The woods are changing rapidly, peak foliage has come and gone, and soon too, the leaves as well.
Earlier in the week, I took a long morning sit in a local hardwood stand, with a bow in my hand.
As always, the sun was unbearably slow to rise, and it seemed like an eternity passed before the first warming rays finally settled on my shivering carcass.
There was still a crispy frost on the ground, as the sun’s first ray penetrated the quiet, hardwood forest. There wasn’t even a hit of wind in the air, until the sun’s rays warmed the earth.
The morning sun set loose the birds, and soon their chattering rivaled that of my own, as my teeth typed out the depths of the morning’s temperature.
Deer sign seemed to be everywhere, except under my stand, but as the warming sun began to caressed the hills, the woods let loose.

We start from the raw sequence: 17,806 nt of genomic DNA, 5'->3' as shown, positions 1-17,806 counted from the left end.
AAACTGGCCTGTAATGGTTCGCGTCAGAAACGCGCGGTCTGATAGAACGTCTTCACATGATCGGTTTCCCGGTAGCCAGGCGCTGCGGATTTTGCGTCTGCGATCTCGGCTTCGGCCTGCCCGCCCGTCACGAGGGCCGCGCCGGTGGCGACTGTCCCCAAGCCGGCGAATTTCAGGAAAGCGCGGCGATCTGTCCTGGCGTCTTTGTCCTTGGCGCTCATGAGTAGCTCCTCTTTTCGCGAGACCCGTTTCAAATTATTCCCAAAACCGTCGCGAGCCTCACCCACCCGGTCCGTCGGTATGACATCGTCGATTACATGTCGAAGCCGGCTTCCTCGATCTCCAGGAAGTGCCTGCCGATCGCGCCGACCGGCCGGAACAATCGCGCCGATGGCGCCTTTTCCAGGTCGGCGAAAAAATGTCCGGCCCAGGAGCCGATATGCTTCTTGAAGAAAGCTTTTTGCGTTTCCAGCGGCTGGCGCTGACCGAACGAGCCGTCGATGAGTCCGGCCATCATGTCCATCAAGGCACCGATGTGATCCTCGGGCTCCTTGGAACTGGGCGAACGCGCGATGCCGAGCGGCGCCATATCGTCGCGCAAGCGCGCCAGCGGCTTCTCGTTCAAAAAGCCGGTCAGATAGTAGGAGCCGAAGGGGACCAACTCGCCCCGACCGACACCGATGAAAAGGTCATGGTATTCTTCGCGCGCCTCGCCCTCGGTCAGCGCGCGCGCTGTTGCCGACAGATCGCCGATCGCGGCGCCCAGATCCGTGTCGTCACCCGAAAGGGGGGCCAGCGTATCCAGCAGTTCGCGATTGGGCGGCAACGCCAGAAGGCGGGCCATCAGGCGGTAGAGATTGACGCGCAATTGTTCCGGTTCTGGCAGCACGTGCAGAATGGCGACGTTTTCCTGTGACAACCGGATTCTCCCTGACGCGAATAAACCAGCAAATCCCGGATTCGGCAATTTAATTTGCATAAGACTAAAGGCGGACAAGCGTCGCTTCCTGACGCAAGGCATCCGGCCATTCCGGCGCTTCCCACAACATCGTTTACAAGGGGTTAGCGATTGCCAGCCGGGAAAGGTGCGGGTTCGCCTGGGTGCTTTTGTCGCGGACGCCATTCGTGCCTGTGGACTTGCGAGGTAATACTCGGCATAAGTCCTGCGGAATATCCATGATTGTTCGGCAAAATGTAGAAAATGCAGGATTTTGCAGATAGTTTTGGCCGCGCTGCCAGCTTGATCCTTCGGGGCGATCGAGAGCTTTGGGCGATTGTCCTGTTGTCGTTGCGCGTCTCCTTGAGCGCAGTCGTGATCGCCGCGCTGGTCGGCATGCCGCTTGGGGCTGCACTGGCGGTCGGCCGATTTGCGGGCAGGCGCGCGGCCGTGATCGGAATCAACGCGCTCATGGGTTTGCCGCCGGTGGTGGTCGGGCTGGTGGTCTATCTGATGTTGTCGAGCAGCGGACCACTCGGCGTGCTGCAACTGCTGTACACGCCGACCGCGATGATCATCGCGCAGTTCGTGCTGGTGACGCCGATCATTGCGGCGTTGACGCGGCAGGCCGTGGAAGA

It is always difficult to explain to someone what a falling leaf sounds like. It is indescribable in the sense that the noise is subtle yet loud, soft yet grating, and it always seems to build to a crescendo until the first sunrays finally bless you with a golden blanket of warmth.
Usually, the morning’s leafy sun inspired show is brief, but breeze and moving currents can prolong it. It is beautiful to watch and a pleasure to be absorbed by it, however that same beauty can help to cover the movements of a wary whitetail as it wanders near your stand.
The poplars and birch are losing their leaves rapidly, and the woods are becoming more open by the day. Unfortunately the beech whips, which are thick as hair on a hound’s behind, always seem to retain their leaves well into the season.
Whitetails seem to know where to go in such times, and they often simply disappear into a stand of whips. Fortunately, I had better things to do than sit in a cold, metal treestand for more than a short morning hunt.
Joe Hackett is a guide and sportsman residing in Ray Brook. Contact him at firstname.lastname@example.org.